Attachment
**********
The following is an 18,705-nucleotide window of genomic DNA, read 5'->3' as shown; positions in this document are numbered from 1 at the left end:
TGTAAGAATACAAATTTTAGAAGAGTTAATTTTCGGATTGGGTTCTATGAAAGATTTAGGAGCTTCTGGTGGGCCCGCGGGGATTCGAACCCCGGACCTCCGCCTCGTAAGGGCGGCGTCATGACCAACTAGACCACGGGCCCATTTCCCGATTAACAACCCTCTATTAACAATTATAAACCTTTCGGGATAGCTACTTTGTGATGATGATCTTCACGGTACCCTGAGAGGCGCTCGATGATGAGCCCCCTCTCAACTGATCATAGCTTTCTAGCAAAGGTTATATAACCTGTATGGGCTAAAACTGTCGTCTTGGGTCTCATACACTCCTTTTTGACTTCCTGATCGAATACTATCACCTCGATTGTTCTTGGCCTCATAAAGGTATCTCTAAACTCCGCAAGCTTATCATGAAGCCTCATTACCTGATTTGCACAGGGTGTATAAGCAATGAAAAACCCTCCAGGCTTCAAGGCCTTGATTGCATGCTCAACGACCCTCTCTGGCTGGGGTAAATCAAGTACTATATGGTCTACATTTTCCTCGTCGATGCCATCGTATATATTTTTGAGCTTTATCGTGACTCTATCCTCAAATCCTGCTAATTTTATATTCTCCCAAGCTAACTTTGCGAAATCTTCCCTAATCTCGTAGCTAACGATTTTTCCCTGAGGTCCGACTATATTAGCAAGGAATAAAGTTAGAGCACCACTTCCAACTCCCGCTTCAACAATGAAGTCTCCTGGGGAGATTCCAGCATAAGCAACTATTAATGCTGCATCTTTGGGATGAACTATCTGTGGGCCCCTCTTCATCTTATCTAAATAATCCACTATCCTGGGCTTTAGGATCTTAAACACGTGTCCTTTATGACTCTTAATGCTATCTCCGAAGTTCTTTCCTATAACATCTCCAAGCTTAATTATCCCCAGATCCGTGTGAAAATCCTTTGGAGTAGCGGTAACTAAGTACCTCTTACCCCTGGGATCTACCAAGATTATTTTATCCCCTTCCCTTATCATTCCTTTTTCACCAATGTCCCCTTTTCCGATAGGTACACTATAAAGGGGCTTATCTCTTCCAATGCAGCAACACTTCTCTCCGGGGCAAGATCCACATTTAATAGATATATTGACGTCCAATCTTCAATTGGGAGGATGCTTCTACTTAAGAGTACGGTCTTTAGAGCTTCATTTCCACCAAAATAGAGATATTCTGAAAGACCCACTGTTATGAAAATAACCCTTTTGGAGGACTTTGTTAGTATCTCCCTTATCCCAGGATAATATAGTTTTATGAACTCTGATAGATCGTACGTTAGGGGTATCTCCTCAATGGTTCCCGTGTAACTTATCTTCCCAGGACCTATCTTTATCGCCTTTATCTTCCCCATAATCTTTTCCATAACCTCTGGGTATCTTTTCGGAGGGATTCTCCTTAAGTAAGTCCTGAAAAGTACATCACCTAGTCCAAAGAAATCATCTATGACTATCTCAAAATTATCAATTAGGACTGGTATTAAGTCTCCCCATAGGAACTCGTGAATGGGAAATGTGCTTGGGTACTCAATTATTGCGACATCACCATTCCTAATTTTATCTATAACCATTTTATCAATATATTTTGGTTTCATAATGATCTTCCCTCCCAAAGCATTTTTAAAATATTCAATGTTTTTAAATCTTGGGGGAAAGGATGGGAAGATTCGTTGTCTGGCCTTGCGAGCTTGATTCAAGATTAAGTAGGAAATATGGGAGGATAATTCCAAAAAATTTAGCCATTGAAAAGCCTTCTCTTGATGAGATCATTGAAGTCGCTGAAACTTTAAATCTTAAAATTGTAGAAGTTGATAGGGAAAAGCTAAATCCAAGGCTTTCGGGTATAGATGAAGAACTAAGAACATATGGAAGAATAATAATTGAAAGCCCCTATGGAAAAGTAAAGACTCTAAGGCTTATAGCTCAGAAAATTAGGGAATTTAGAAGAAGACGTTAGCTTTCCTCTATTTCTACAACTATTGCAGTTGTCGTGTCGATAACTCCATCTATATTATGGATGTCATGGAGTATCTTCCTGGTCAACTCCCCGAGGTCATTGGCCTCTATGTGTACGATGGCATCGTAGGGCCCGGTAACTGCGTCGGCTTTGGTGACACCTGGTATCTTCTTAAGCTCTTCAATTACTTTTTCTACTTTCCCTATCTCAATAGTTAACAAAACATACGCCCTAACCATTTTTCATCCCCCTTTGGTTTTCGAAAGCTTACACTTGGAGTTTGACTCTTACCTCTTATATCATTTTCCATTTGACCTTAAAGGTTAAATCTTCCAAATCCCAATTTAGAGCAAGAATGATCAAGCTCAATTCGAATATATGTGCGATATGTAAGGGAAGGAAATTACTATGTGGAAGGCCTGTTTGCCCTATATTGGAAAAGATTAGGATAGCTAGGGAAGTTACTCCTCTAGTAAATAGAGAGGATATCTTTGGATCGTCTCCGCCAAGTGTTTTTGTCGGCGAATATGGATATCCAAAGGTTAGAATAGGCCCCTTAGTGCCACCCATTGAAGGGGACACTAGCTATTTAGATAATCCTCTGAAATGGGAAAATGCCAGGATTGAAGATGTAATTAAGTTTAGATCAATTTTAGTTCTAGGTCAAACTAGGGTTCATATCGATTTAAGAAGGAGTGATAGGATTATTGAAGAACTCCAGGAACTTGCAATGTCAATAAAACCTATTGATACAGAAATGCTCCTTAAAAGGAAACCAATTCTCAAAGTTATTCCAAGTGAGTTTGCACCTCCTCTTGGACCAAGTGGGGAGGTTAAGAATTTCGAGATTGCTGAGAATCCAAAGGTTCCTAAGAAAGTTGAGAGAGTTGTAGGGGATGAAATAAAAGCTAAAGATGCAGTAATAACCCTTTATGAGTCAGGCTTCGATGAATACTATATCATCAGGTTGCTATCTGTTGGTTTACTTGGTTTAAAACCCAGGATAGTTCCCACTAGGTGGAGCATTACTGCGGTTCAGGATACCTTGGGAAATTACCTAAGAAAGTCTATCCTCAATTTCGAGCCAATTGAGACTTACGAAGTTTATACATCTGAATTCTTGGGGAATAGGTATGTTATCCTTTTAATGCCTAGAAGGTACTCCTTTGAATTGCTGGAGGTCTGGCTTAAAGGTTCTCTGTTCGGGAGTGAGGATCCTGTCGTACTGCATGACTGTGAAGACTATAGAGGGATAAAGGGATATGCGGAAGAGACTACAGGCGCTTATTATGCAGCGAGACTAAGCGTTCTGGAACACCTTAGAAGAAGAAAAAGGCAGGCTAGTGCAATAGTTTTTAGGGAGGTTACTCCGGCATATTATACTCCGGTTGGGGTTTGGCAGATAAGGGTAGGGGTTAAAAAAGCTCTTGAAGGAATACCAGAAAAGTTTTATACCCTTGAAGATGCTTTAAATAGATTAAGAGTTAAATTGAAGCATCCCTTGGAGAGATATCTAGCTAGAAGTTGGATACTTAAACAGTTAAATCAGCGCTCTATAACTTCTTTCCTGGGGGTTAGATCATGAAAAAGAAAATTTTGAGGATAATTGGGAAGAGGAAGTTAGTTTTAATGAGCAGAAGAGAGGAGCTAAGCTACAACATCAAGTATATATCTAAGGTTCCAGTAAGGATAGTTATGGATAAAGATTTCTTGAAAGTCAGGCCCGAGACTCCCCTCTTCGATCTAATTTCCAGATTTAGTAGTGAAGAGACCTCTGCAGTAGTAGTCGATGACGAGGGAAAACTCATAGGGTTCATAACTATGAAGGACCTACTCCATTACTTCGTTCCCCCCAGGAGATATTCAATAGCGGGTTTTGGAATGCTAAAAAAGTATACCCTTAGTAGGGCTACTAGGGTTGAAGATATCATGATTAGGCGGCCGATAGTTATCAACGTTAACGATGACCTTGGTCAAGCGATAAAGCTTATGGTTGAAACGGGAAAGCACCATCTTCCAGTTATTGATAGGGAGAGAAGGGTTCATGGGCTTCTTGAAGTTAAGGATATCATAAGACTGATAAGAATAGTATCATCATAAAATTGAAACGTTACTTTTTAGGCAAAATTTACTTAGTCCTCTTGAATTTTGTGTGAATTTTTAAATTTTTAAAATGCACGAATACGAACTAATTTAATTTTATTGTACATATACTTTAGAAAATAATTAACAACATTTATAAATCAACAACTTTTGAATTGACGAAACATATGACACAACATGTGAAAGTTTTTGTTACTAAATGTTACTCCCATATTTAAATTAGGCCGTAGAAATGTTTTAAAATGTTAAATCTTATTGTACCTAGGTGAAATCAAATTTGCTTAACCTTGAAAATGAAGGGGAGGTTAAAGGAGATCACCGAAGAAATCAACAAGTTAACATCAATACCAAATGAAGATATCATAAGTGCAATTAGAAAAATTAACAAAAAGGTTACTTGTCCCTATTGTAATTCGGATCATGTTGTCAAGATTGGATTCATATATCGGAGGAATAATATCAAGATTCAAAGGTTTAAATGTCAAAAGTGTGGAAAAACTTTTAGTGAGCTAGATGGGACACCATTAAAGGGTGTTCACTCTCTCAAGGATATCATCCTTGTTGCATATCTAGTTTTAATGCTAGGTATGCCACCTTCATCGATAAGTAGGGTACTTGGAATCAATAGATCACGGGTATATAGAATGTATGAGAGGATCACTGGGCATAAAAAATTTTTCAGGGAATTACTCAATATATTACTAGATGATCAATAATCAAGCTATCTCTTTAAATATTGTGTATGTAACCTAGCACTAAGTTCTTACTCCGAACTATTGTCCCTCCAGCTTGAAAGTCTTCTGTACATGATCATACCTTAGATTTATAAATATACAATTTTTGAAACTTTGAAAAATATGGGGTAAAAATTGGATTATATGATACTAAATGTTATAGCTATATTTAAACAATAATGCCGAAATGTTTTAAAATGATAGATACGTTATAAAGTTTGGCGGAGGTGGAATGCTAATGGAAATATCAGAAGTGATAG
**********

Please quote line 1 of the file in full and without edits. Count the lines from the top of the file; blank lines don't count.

The following is an 18,705-nucleotide window of genomic DNA, read 5'->3' as shown; positions in this document are numbered from 1 at the left end: